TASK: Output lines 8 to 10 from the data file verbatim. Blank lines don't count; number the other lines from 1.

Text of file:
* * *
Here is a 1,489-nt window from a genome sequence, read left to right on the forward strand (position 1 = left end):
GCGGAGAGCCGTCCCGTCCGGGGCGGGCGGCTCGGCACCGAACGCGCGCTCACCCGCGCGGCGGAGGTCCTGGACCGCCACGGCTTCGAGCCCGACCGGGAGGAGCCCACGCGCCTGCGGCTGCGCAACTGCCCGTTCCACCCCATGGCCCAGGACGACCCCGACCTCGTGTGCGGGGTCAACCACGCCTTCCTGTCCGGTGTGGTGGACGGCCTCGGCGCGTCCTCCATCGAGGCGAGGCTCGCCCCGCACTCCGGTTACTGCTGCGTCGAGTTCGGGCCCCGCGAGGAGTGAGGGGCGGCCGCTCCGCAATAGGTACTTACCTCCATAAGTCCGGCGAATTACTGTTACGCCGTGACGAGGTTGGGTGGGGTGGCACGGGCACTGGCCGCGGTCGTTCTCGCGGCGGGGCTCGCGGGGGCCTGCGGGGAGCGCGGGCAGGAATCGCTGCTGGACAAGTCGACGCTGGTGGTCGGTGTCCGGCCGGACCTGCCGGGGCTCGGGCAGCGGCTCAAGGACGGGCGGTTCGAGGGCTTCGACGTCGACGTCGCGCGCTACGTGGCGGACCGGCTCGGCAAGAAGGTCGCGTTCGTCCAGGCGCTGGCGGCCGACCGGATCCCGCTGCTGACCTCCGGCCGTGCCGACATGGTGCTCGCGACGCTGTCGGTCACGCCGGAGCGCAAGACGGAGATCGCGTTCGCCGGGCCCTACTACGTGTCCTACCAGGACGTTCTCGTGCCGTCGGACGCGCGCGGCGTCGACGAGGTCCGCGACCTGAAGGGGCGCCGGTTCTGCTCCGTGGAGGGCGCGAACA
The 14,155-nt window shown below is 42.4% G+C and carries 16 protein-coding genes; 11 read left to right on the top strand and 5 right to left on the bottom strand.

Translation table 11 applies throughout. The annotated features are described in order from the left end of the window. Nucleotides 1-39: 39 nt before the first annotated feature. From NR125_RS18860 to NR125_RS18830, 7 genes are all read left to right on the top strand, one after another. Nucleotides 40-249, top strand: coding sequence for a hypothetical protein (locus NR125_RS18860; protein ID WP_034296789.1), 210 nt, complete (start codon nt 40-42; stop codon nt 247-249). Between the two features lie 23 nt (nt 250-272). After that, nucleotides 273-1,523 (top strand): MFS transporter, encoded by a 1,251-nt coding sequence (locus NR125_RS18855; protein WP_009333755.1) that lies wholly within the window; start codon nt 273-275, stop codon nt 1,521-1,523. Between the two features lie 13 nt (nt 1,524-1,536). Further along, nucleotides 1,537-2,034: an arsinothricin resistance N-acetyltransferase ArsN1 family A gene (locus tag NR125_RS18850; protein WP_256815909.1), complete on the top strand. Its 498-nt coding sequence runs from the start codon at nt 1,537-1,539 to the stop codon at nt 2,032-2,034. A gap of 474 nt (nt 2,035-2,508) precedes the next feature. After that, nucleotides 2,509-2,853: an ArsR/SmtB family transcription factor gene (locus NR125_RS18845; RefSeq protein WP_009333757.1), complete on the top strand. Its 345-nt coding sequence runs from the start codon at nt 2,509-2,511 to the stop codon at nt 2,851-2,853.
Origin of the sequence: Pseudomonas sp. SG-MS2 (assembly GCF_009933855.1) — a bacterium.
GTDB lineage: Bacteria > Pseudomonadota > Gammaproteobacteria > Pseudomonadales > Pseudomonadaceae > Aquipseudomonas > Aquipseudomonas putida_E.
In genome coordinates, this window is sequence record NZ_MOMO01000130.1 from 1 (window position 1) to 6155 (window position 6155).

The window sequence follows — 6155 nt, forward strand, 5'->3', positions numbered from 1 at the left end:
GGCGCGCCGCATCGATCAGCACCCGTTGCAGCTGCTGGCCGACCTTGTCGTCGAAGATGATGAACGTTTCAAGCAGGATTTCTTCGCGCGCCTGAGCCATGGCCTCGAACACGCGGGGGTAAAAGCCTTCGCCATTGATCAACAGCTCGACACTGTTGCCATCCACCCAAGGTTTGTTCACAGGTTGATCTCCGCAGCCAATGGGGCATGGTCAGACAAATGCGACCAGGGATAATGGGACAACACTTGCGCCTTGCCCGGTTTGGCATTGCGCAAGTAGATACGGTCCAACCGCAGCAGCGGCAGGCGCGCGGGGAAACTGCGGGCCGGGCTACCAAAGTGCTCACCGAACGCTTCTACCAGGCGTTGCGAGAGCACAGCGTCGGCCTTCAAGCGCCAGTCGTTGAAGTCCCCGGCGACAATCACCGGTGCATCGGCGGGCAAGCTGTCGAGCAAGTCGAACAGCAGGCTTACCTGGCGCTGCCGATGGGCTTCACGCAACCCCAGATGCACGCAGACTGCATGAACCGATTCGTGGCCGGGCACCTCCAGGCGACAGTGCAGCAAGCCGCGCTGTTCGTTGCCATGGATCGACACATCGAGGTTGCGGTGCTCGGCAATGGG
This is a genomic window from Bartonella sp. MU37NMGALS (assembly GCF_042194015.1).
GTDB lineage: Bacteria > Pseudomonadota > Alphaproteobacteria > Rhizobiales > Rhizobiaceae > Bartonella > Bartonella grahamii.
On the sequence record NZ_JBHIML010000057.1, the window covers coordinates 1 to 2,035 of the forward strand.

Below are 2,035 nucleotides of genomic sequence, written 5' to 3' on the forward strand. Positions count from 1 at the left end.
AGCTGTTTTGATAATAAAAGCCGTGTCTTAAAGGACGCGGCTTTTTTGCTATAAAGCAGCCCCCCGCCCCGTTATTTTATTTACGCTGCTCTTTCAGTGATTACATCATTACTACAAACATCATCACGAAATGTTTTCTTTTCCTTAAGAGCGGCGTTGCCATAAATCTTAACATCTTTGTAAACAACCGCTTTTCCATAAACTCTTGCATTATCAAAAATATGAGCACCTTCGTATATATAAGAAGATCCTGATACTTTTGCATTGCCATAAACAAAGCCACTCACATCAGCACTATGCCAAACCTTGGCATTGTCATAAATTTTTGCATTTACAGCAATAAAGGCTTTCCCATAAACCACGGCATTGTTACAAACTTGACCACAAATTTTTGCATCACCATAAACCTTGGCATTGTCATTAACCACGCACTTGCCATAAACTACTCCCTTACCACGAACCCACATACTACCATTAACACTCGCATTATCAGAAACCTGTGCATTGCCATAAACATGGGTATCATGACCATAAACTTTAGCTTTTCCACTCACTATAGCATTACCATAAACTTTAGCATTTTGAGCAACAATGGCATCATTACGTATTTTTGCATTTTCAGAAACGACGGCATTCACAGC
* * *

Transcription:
The window sequence follows — 6155 nt, forward strand, 5'->3', positions numbered from 1 at the left end:
GGCGCGCCGCATCGATCAGCACCCGTTGCAGCTGCTGGCCGACCTTGTCGTCGAAGATGATGAACGTTTCAAGCAGGATTTCTTCGCGCGCCTGAGCCATGGCCTCGAACACGCGGGGGTAAAAGCCTTCGCCATTGATCAACAGCTCGACACTGTTGCCATCCACCCAAGGTTTGTTCACAGGTTGATCTCCGCAGCCAATGGGGCATGGTCAGACAAATGCGACCAGGGATAATGGGACAACACTTGCGCCTTGCCCGGTTTGGCATTGCGCAAGTAGATACGGTCCAACCGCAGCAGCGGCAGGCGCGCGGGGAAACTGCGGGCCGGGCTACCAAAGTGCTCACCGAACGCTTCTACCAGGCGTTGCGAGAGCACAGCGTCGGCCTTCAAGCGCCAGTCGTTGAAGTCCCCGGCGACAATCACCGGTGCATCGGCGGGCAAGCTGTCGAGCAAGTCGAACAGCAGGCTTACCTGGCGCTGCCGATGGGCTTCACGCAACCCCAGATGCACGCAGACTGCATGAACCGATTCGTGGCCGGGCACCTCCAGGCGACAGTGCAGCAAGCCGCGCTGTTCGTTGCCATGGATCGACACATCGAGGTTGCGGTGCTCGGCAATGGG
This is a genomic window from Bartonella sp. MU37NMGALS (assembly GCF_042194015.1).